Benetton started off as a fashion label for the young, designing sweaters for people across the globe. As their market expanded their concept of United Colors spread to encompass people of different races and sensitizing them to the idea of tolerance, peace and respect for diversity.

“All the colors of the world” was one of their first slogans in their advertisements and later changed to “United Colors of Benetton”. The united colors concept proved to be a strong one and saw the company adopt the slogan as its actual logo.

The message that came with the trademark was one that form a base on ad visuals designed to create a growing network of “United People”.


Difference
On its quest to be the over-thrower of stereotypes, Benetton began working with Oliviero Toscani on images for the 1986 campaign. They had multiracial “couples” posing together with this representing an all-new interpretation of difference. One advert reflected the conflict that existed in religion and politics, having a Palestinian and an Israelite uniting. Other depictions in this campaign were based on taboos of religious and sexual conflict, with a picture of a priest kissing a nun, and another depiction of good and evil, symbolized by a little white angel and a black devil. Acknowledgement of these difference made the brand seem more involved.




Reality

This image of a war cemetery during the Gulf War, in 1991 was published in just 1 Italian newspaper called Il Sole 24 Ore, since all other papers refused to print it. They had a much more realistic approach with this campaign, and included depth of field. This went against the grain, when put next to all the “candy coated” approaches of the advertising world.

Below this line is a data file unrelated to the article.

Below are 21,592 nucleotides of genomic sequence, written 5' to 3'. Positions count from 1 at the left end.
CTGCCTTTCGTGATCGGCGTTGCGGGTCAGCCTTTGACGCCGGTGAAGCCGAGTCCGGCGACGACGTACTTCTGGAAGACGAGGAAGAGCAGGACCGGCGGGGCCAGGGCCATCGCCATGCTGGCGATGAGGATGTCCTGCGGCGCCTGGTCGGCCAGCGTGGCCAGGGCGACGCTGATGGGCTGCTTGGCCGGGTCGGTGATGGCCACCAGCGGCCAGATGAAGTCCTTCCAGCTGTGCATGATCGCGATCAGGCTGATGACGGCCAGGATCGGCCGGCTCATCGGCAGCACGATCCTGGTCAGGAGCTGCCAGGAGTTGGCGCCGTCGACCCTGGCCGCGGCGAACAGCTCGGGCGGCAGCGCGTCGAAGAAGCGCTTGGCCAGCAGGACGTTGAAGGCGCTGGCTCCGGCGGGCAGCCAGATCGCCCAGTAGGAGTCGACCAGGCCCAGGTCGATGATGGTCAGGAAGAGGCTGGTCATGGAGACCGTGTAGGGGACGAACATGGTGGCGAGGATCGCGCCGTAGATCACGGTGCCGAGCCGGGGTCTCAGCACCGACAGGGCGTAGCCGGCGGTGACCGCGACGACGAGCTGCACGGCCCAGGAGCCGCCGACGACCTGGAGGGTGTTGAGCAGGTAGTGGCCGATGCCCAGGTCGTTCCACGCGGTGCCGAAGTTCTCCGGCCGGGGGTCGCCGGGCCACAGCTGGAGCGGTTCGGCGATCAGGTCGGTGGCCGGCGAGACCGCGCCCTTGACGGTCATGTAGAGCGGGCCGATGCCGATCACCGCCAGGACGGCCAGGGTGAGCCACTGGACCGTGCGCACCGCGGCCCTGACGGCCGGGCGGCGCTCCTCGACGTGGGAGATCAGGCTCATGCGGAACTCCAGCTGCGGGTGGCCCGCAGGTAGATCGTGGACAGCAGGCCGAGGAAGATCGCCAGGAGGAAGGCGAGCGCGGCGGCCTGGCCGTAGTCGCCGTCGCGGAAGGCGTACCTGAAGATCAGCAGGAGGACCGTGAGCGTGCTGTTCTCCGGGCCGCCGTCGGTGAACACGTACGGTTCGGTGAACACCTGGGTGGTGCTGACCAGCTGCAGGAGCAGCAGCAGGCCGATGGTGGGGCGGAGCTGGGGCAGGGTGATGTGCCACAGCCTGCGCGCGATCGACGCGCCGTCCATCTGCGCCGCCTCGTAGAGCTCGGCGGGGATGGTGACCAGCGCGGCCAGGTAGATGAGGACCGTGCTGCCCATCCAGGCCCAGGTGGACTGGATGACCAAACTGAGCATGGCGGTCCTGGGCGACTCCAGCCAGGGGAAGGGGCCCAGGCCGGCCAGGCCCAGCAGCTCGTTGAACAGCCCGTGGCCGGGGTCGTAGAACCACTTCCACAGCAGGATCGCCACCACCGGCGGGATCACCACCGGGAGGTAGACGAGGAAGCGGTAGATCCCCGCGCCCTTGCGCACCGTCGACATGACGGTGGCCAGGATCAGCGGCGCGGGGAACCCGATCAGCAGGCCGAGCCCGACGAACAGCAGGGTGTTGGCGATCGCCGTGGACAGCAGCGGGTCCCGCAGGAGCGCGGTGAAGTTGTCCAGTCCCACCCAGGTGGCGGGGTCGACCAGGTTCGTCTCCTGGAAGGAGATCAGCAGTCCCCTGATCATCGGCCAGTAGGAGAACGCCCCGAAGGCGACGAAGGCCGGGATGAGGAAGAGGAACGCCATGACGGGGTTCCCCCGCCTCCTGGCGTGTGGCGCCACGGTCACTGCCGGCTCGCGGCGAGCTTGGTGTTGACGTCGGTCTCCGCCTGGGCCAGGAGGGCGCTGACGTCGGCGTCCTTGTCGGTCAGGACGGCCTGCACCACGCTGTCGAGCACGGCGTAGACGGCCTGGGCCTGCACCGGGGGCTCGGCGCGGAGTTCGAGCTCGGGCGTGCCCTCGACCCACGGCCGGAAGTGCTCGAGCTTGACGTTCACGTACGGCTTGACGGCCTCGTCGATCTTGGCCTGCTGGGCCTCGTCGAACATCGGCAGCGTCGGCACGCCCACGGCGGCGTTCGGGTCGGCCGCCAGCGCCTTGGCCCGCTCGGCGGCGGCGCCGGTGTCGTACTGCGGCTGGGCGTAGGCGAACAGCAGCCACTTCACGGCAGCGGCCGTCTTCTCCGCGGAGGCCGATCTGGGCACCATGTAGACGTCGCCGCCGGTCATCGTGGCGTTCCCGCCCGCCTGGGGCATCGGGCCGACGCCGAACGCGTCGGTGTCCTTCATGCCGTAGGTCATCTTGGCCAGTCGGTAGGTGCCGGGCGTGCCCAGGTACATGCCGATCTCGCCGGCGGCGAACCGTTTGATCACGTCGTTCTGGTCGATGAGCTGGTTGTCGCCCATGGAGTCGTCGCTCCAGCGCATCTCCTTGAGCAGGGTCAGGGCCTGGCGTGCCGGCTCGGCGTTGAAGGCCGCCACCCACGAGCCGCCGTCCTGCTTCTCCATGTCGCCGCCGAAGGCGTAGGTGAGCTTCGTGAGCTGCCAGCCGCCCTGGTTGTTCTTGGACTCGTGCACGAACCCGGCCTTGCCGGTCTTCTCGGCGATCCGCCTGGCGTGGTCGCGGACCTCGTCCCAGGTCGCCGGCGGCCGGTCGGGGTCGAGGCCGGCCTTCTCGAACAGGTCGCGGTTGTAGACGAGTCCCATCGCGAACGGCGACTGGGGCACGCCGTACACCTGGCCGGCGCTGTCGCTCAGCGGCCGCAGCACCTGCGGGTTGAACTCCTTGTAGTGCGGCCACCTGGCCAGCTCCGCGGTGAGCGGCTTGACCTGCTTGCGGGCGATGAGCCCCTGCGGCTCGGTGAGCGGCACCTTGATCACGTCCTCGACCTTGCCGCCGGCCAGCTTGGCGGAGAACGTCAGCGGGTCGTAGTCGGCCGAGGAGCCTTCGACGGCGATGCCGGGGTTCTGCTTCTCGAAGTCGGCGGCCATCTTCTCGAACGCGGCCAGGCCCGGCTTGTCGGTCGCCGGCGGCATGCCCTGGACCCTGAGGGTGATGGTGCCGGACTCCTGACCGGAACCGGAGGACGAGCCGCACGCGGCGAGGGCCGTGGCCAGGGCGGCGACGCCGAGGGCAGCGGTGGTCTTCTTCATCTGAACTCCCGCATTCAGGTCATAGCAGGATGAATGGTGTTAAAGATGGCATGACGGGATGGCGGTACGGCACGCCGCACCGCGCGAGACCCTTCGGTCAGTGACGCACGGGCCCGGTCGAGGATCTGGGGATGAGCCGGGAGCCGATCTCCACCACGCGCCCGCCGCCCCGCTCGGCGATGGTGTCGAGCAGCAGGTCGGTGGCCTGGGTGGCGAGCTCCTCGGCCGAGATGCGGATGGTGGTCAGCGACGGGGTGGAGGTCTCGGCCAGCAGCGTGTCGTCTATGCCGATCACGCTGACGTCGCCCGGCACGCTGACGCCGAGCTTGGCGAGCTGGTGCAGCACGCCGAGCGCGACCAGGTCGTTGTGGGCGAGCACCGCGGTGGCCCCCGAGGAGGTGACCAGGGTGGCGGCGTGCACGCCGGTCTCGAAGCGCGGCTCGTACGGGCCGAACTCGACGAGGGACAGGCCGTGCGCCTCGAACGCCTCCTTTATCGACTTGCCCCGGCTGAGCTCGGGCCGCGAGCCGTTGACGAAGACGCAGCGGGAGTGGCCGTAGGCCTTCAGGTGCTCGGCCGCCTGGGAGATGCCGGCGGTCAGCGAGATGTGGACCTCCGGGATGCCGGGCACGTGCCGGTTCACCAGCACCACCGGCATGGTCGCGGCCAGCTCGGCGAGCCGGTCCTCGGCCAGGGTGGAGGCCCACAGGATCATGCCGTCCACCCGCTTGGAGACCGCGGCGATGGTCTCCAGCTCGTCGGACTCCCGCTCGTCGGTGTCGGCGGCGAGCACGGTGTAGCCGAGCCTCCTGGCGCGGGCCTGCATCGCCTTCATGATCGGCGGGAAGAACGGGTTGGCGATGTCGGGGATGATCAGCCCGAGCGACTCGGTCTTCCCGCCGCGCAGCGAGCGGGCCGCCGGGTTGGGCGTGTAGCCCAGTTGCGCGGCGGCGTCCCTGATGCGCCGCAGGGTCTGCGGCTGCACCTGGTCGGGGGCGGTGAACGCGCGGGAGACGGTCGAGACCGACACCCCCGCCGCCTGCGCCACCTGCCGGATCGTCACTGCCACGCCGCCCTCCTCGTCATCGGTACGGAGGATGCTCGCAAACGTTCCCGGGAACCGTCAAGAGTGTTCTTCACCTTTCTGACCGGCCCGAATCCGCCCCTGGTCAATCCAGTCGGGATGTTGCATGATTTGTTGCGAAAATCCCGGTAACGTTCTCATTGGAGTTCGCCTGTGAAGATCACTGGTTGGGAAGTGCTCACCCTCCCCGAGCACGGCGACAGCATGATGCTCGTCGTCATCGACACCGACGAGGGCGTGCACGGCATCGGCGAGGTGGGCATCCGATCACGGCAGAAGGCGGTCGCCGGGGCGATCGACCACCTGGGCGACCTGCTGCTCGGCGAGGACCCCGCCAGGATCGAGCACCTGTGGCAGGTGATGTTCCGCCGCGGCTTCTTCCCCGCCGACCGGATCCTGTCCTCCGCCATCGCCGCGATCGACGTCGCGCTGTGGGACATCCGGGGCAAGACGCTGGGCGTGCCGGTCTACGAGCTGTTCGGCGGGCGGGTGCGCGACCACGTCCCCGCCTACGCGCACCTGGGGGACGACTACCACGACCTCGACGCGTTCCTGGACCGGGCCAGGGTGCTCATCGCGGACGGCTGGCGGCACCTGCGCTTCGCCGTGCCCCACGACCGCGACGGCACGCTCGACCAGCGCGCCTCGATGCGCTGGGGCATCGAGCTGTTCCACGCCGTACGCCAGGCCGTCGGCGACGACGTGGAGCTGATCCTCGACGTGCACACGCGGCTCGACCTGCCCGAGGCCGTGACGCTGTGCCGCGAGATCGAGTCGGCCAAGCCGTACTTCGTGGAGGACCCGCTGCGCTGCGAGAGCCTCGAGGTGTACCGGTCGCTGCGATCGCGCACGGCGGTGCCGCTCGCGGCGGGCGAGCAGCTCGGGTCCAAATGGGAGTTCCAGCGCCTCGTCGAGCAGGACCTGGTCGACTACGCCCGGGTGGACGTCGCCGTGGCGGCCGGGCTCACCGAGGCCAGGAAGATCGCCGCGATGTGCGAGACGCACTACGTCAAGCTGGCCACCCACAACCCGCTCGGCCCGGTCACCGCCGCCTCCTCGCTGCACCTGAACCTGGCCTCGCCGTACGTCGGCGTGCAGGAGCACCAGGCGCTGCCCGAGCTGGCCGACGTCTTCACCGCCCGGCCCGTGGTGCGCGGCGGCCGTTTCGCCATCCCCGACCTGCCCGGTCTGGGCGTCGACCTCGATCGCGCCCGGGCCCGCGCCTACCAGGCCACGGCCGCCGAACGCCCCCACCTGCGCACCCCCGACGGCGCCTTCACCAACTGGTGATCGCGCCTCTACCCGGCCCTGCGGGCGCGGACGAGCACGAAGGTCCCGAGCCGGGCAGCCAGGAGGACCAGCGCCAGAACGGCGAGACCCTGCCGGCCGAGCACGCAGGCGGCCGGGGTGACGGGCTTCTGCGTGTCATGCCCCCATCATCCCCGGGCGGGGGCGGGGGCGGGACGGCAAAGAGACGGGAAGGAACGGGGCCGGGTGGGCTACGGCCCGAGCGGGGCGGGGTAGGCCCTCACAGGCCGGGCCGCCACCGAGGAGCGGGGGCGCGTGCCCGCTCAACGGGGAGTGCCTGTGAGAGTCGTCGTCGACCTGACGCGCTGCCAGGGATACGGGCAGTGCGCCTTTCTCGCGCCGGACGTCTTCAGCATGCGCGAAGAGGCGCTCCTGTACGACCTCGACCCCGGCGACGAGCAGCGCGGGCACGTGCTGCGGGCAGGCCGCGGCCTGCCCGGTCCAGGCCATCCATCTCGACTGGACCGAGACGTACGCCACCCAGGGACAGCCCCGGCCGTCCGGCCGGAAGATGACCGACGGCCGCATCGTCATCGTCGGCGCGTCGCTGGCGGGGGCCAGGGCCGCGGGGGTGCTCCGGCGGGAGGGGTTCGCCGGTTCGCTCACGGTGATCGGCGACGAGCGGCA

The other ad was that of a newly born baby still attached to an umbilical cord, which was intended to represent an anthem to life and an opposition against the irruption of death. This image ultimately became one of the most censored images in the history of Benetton ads.


In February 1992, there came a campaign that reflect Benettons drastic change in the way they communicated. The ads showed news photos of real, high-drama situations: a man dying of AIDS, a soldier gripping a human thigh bone, a man assassinated by the Mafia, a car on fire, a ship being stormed by emigrants.





For the sixth World AIDS Day, on December 1 st 1993, an enormous pink condom, 22 meters high and 3.5 meters wide, was placed on the obelisk in the Place de la Concorde in Paris. This time, the stunt was endorsed by ACT UP, one of the most radical associations involved in information about and the fight against AIDS.
All the news programs on the main international television networks and, obviously, all the daily and magazine press featured the image that has become a symbol of the fight against AIDS.
Through its alliance with non-profit associations, institutions, and large international organisms, Benetton proved that a “different” use of advertising was indeed possible.




2001, Volunteers in Colors : a Benetton communication campaign, a special issue of COLORS and a concert, in collaboration with UN Volunteers to celebrate the International Year of Voluntary Work.